Crystal Greathouse was asked if she felt “lucky” toward the end of her job interview at Decatur County REMC 13 years ago. Though slightly taken aback by the question, she thought for a second and answered it in the affirmative. She got the job. And ever since, the Ripley County native has proven true the old saying: “The harder I work, the luckier I get.”
Taking advantage of all the opportunities the REMC offered, she went from being a billing specialist to now managing the co-op’s billing, member services and IT departments. She now oversees five employees. That’s quite a stride for the 38-year-old who went straight from high school into the workaday world.
After high school, Crystal worked for an insurance company for almost seven years before joining Greensburg-based electric cooperative in May 2007. Her main duties at the REMC included handling high bill complaints and working out payment plans with consumers to avoid disconnects, but her manager recognized Crystal’s work ethic, persistence and perfectionism that went beyond her assigned duties to better the entire office.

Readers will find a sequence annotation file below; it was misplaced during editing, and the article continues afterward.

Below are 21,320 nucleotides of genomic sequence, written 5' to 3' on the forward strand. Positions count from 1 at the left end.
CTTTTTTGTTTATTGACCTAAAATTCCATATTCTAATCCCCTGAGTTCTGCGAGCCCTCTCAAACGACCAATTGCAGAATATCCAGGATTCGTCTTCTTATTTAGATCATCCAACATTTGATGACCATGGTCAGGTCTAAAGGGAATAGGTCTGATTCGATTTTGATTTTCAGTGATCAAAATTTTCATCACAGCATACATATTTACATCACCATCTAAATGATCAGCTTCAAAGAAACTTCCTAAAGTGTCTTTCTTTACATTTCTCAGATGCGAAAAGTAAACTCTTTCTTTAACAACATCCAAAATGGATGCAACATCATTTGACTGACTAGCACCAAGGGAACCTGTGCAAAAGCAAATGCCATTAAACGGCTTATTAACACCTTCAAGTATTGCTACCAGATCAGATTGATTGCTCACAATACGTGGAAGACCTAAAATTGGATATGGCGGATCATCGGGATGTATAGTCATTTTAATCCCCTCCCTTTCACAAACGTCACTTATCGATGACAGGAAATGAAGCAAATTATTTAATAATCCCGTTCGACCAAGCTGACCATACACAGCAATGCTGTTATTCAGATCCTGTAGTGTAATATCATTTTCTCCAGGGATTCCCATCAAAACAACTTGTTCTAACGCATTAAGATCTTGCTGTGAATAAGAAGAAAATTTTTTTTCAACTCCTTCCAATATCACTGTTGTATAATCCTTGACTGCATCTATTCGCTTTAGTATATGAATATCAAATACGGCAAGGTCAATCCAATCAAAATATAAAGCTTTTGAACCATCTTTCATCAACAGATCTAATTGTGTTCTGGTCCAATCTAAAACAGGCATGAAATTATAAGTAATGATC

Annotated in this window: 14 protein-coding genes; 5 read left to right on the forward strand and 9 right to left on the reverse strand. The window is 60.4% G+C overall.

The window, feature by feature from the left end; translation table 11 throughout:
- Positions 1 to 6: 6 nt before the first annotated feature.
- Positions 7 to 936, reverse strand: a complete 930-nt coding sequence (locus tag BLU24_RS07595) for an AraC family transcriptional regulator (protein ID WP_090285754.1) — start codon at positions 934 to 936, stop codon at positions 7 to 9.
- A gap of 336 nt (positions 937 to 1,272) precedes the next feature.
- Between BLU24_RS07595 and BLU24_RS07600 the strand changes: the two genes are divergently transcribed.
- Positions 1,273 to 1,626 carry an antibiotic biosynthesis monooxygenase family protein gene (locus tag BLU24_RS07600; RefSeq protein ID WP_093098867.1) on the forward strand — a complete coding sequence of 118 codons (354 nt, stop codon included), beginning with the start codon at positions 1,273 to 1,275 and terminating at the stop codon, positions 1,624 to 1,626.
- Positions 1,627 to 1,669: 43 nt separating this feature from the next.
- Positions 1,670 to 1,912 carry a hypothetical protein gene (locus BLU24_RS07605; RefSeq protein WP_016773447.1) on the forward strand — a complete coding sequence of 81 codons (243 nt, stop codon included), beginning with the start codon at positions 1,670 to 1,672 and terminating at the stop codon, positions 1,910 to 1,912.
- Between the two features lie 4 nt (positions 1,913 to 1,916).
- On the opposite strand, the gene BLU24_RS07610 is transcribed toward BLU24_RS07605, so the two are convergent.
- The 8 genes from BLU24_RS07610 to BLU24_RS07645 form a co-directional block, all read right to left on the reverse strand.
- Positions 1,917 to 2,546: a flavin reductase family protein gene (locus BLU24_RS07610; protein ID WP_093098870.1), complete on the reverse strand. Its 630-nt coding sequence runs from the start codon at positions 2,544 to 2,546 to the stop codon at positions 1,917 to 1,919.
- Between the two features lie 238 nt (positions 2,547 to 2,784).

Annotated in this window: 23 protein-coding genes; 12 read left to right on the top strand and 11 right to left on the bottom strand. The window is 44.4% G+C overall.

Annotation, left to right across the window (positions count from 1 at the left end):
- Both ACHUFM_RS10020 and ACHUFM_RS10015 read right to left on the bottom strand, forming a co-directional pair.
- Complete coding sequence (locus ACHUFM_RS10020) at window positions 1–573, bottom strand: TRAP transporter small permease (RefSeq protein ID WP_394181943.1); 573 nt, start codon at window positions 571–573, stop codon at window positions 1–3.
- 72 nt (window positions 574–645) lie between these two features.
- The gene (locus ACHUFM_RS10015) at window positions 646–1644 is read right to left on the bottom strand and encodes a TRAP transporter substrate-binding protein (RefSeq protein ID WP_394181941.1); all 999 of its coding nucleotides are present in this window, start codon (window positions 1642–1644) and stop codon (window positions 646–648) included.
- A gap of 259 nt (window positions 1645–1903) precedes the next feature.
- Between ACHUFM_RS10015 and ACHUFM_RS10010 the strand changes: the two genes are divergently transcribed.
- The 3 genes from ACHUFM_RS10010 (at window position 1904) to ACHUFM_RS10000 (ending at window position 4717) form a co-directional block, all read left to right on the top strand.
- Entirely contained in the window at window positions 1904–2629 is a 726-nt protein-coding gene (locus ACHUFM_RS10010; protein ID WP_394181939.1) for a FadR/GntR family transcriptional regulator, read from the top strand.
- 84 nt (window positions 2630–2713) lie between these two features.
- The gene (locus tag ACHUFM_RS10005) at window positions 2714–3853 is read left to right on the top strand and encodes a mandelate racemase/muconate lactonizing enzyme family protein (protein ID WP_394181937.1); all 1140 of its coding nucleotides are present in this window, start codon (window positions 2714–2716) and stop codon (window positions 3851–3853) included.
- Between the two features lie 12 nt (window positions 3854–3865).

“There was a lot of her giving me more duties and more responsibilities,” Crystal said looking back. “I didn’t realize it at the time, but she was preparing me for what was going to happen.”
In 2017, the “what” … happened. Her mentor and supervisor left the REMC, and Crystal was promoted to billing and member services manager. In the role today, she also now manages and promotes the REMC’s high-speed internet and gas subsidiaries.
Along the way, Crystal also took advantage of educational opportunities offered by the REMC, including two highly respected leadership courses from affiliate organizations. These courses taught the participants about themselves, how others perceive them, and other key leadership skills.
Asked recently if she still feels “lucky,” especially for rising so high without that college sheepskin, she replied, “I feel I’ve done just as well as anybody with a college degree. A lot of it is just common sense; real-life experiences are more important than going to four years of school.
“Luck, just as with life,” she noted, “is what you make of it.”
Participated in leadership development programs
Manages and promotes high-speed internet and gas subsidiaries